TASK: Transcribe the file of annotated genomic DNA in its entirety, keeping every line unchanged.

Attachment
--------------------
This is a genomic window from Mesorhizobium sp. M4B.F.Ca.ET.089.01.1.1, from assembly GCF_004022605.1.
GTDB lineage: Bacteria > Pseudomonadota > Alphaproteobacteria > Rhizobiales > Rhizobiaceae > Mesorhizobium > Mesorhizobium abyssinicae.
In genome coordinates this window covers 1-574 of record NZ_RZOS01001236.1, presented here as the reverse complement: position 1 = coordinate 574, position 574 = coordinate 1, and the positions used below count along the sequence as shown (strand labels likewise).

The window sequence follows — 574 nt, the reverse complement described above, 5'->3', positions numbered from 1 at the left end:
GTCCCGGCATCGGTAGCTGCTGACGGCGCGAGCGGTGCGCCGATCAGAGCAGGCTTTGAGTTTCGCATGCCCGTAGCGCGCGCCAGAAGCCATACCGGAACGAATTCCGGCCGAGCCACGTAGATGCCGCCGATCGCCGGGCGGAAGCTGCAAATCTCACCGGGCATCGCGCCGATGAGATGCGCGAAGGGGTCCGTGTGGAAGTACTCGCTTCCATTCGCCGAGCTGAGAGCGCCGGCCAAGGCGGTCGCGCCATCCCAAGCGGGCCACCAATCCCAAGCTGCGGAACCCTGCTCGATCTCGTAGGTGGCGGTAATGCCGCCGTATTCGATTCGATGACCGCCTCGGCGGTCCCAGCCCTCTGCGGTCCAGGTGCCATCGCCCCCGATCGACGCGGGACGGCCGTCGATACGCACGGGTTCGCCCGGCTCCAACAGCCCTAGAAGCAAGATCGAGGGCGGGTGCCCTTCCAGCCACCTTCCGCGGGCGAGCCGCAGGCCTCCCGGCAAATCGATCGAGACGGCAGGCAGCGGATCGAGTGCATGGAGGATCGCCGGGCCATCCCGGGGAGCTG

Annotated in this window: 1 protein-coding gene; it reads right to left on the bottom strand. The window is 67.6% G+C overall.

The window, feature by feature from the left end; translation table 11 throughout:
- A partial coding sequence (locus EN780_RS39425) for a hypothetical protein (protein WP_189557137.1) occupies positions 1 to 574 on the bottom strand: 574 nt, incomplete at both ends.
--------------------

This is a genomic window from Mesorhizobium sp. M4B.F.Ca.ET.089.01.1.1, from assembly GCF_004022605.1.
GTDB lineage: Bacteria > Pseudomonadota > Alphaproteobacteria > Rhizobiales > Rhizobiaceae > Mesorhizobium > Mesorhizobium abyssinicae.
In genome coordinates this window covers 1-574 of record NZ_RZOS01001236.1, presented here as the reverse complement: position 1 = coordinate 574, position 574 = coordinate 1, and the positions used below count along the sequence as shown (strand labels likewise).

The window sequence follows — 574 nt, the reverse complement described above, 5'->3', positions numbered from 1 at the left end:
GTCCCGGCATCGGTAGCTGCTGACGGCGCGAGCGGTGCGCCGATCAGAGCAGGCTTTGAGTTTCGCATGCCCGTAGCGCGCGCCAGAAGCCATACCGGAACGAATTCCGGCCGAGCCACGTAGATGCCGCCGATCGCCGGGCGGAAGCTGCAAATCTCACCGGGCATCGCGCCGATGAGATGCGCGAAGGGGTCCGTGTGGAAGTACTCGCTTCCATTCGCCGAGCTGAGAGCGCCGGCCAAGGCGGTCGCGCCATCCCAAGCGGGCCACCAATCCCAAGCTGCGGAACCCTGCTCGATCTCGTAGGTGGCGGTAATGCCGCCGTATTCGATTCGATGACCGCCTCGGCGGTCCCAGCCCTCTGCGGTCCAGGTGCCATCGCCCCCGATCGACGCGGGACGGCCGTCGATACGCACGGGTTCGCCCGGCTCCAACAGCCCTAGAAGCAAGATCGAGGGCGGGTGCCCTTCCAGCCACCTTCCGCGGGCGAGCCGCAGGCCTCCCGGCAAATCGATCGAGACGGCAGGCAGCGGATCGAGTGCATGGAGGATCGCCGGGCCATCCCGGGGAGCTG

Annotated in this window: 1 protein-coding gene; it reads right to left on the bottom strand. The window is 67.6% G+C overall.

The window, feature by feature from the left end; translation table 11 throughout:
- A partial coding sequence (locus EN780_RS39425) for a hypothetical protein (protein WP_189557137.1) occupies positions 1 to 574 on the bottom strand: 574 nt, incomplete at both ends.